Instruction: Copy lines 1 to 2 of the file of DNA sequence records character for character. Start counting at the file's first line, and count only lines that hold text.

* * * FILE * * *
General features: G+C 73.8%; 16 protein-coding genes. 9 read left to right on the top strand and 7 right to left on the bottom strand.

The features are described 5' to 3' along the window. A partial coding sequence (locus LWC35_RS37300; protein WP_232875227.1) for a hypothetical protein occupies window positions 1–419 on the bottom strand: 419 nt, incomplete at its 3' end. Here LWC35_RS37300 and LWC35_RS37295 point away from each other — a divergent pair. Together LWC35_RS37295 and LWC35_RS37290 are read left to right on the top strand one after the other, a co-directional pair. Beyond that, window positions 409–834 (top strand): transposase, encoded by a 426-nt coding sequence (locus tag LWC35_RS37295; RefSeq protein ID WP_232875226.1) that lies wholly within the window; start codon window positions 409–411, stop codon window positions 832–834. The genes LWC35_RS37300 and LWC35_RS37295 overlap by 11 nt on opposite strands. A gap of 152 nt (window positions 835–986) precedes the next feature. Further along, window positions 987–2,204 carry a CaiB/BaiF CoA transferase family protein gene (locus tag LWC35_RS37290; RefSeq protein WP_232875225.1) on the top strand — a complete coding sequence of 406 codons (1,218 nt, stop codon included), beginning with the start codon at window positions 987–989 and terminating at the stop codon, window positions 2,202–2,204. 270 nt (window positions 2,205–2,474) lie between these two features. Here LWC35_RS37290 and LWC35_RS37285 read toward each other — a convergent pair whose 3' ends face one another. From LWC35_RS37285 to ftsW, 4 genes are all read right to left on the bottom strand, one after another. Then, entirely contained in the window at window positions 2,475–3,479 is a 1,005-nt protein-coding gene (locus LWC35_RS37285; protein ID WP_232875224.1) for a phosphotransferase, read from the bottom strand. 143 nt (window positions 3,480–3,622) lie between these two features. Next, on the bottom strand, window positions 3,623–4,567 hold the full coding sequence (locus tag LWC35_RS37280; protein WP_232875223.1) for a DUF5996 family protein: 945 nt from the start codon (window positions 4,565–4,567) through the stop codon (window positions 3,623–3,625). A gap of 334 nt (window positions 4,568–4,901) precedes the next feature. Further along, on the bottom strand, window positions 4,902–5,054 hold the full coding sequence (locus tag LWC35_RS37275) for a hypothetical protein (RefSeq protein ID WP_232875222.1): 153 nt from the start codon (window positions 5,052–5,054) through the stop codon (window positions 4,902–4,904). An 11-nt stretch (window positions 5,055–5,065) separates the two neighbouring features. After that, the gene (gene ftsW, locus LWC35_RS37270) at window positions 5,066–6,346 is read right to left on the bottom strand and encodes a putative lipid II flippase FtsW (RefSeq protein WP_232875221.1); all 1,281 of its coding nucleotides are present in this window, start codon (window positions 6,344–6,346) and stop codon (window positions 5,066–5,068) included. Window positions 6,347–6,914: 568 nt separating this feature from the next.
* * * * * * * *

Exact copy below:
General features: G+C 73.8%; 16 protein-coding genes. 9 read left to right on the top strand and 7 right to left on the bottom strand.

The features are described 5' to 3' along the window. A partial coding sequence (locus LWC35_RS37300; protein WP_232875227.1) for a hypothetical protein occupies window positions 1–419 on the bottom strand: 419 nt, incomplete at its 3' end. Here LWC35_RS37300 and LWC35_RS37295 point away from each other — a divergent pair. Together LWC35_RS37295 and LWC35_RS37290 are read left to right on the top strand one after the other, a co-directional pair. Beyond that, window positions 409–834 (top strand): transposase, encoded by a 426-nt coding sequence (locus tag LWC35_RS37295; RefSeq protein ID WP_232875226.1) that lies wholly within the window; start codon window positions 409–411, stop codon window positions 832–834. The genes LWC35_RS37300 and LWC35_RS37295 overlap by 11 nt on opposite strands. A gap of 152 nt (window positions 835–986) precedes the next feature. Further along, window positions 987–2,204 carry a CaiB/BaiF CoA transferase family protein gene (locus tag LWC35_RS37290; RefSeq protein WP_232875225.1) on the top strand — a complete coding sequence of 406 codons (1,218 nt, stop codon included), beginning with the start codon at window positions 987–989 and terminating at the stop codon, window positions 2,202–2,204. 270 nt (window positions 2,205–2,474) lie between these two features. Here LWC35_RS37290 and LWC35_RS37285 read toward each other — a convergent pair whose 3' ends face one another. From LWC35_RS37285 to ftsW, 4 genes are all read right to left on the bottom strand, one after another. Then, entirely contained in the window at window positions 2,475–3,479 is a 1,005-nt protein-coding gene (locus LWC35_RS37285; protein ID WP_232875224.1) for a phosphotransferase, read from the bottom strand. 143 nt (window positions 3,480–3,622) lie between these two features. Next, on the bottom strand, window positions 3,623–4,567 hold the full coding sequence (locus tag LWC35_RS37280; protein WP_232875223.1) for a DUF5996 family protein: 945 nt from the start codon (window positions 4,565–4,567) through the stop codon (window positions 3,623–3,625). A gap of 334 nt (window positions 4,568–4,901) precedes the next feature. Further along, on the bottom strand, window positions 4,902–5,054 hold the full coding sequence (locus tag LWC35_RS37275) for a hypothetical protein (RefSeq protein ID WP_232875222.1): 153 nt from the start codon (window positions 5,052–5,054) through the stop codon (window positions 4,902–4,904). An 11-nt stretch (window positions 5,055–5,065) separates the two neighbouring features. After that, the gene (gene ftsW, locus LWC35_RS37270) at window positions 5,066–6,346 is read right to left on the bottom strand and encodes a putative lipid II flippase FtsW (RefSeq protein WP_232875221.1); all 1,281 of its coding nucleotides are present in this window, start codon (window positions 6,344–6,346) and stop codon (window positions 5,066–5,068) included. Window positions 6,347–6,914: 568 nt separating this feature from the next.